Goin' my way? Courtesy of Titofelix.com
If you were to make a list of good things that originated from the southeastern part of the United States of America, it would be quite a long list. The Dukes of Hazzard. The cotton gin. Sour mash whiskey. Somewhere in the top five would be fried chicken. And somewhere along the line with the newer items on this list, you might also find a quartet of Asians who rock under the alias Titofelix.
"Under the bridge downtown..." Courtesy of Titofelix.com
Their second independent release, "Character Flaw," has a professional polish to it that belies their three years together. Playing publicly for the first time in September of 2000, the group has polished their sound using the method of honing chops preferred by all professionals in the industry, consistently performing for live audiences year round. Playing on the road at campus venues including NYU, Georgetown, and Florida State, Titofelix have refined their pop-appeal while working the east coast.
After a good, stern listening of this disc, one wonders what has been brewing in the south of late. It is a bit hard to fathom that these guys came out of Atlanta, a place not renowned for its indie-rock scene. Brimming with dense guitar riffs and subtle harmonies, the production value of this album is remarkable and a pleasant surprise given the group's geography. Titofelix have even managed to conjure some of the charisma that many native-California bands bank on as commodity. The wah-pedal funk on "Salutations" bears resemblance to a pre-rehab Chili Peppers, while the zippy four-chord strum on the title track, "Character Flaw" can be likened to any one of OC's finest pop-punk outfits.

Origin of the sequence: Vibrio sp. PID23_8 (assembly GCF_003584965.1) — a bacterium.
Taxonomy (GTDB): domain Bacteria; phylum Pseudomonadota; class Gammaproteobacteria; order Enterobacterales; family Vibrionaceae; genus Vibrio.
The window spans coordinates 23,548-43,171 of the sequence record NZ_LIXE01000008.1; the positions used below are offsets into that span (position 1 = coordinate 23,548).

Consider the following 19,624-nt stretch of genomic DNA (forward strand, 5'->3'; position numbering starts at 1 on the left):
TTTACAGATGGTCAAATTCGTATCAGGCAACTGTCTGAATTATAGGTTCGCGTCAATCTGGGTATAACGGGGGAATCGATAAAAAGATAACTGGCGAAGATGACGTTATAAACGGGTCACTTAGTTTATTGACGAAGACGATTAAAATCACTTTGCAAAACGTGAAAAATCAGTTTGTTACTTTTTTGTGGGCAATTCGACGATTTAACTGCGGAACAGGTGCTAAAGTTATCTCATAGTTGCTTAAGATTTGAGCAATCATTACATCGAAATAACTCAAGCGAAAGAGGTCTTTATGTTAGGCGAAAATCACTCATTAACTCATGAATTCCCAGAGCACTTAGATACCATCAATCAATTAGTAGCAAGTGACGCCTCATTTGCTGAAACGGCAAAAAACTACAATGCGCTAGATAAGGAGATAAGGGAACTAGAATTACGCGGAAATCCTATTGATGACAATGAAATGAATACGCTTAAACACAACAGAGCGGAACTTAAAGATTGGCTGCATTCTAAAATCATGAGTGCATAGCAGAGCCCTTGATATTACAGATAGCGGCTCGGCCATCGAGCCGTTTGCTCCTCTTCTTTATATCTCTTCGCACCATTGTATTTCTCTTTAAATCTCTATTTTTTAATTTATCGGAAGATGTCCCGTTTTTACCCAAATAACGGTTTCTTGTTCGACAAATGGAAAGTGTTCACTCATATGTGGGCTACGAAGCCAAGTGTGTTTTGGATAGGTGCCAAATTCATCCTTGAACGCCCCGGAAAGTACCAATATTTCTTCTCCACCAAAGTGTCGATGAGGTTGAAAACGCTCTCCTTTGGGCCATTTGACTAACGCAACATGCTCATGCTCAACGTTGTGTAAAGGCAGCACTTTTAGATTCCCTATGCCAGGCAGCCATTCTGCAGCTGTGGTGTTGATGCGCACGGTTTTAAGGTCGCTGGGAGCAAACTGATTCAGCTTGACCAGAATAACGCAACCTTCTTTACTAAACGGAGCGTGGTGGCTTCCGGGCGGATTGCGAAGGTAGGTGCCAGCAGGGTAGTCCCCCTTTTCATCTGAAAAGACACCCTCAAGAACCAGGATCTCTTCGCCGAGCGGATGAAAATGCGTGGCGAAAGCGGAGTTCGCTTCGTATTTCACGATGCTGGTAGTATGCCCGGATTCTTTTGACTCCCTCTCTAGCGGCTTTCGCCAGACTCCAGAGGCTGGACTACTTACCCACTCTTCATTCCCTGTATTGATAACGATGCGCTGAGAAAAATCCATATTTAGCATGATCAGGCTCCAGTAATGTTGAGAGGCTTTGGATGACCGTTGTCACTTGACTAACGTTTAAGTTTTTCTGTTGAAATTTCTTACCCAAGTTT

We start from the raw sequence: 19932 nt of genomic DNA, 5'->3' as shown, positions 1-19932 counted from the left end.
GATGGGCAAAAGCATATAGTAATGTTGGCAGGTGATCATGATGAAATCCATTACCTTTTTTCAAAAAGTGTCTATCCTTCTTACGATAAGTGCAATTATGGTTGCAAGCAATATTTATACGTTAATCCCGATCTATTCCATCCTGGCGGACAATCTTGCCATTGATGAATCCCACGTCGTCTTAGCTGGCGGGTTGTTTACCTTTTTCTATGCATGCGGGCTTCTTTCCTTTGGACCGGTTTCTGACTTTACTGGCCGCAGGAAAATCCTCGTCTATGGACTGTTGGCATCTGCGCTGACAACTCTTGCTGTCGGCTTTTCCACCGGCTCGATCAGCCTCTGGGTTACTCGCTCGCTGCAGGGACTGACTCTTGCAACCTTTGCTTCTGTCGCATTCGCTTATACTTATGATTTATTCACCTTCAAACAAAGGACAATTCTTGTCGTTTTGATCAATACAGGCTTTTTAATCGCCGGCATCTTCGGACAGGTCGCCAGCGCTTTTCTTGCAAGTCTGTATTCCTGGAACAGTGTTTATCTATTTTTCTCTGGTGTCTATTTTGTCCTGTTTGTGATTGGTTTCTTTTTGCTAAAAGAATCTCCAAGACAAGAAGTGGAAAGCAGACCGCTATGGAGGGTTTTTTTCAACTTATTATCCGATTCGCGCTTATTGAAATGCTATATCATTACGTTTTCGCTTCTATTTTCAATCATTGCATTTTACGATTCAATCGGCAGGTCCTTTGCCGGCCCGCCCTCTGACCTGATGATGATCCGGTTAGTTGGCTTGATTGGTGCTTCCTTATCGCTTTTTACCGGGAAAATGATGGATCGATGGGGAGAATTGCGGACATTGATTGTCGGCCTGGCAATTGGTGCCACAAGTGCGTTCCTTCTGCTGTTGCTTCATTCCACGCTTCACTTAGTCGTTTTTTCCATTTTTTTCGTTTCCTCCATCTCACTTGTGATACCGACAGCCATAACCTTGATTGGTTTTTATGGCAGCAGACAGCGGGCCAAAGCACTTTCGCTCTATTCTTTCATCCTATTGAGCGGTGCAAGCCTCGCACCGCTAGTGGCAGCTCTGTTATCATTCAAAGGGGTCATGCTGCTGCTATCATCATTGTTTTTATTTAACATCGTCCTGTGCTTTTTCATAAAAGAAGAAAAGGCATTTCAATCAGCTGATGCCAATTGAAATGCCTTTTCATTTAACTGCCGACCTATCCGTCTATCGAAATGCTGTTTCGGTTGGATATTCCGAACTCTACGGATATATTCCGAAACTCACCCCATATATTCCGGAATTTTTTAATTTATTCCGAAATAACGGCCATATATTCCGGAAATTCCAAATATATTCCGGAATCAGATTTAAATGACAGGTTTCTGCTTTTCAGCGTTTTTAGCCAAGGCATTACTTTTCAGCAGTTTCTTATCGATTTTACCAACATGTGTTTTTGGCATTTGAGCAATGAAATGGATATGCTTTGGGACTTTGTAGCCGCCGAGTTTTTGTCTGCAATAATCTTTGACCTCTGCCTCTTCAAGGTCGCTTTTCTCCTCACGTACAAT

This is not to say that Titofelix are just another pack of wannabes who are long on talent and short on originality. While it is true that just about anyone can follow the checklist and put out a pop song, the emotion and content that they bring separate them from the fold. "Mixed Messages," a lament on the uncertainty of an acquaintance, goes neatly with a clear view of the sunset at the beach. To help one push through a personal loss, "Fall Away" is a good soundtrack for catharsis.
Punching up the tone of the disc, "Import Racing Girl" makes light of the rice-rocket phenomenon prevalent in popular media. Showing some love for hip-hop and R&B, Titofelix give Usher's slow jam "Nice and Slow" the punk rock treatment, while the bonus beat-boxing at the end of "Been Around The World" keeps listeners expecting a straightforward rock album on their toes.
Remaining fresh and upbeat while evading cloying tackiness, Titofelix make for an enjoyable second outing. Their command of emotion coupled with being highly proficient rockers has the potential for broad appeal. Now if only they would make their way again to this corner of the continent.
For more information, please visit Titofelix.com
November 21, 2003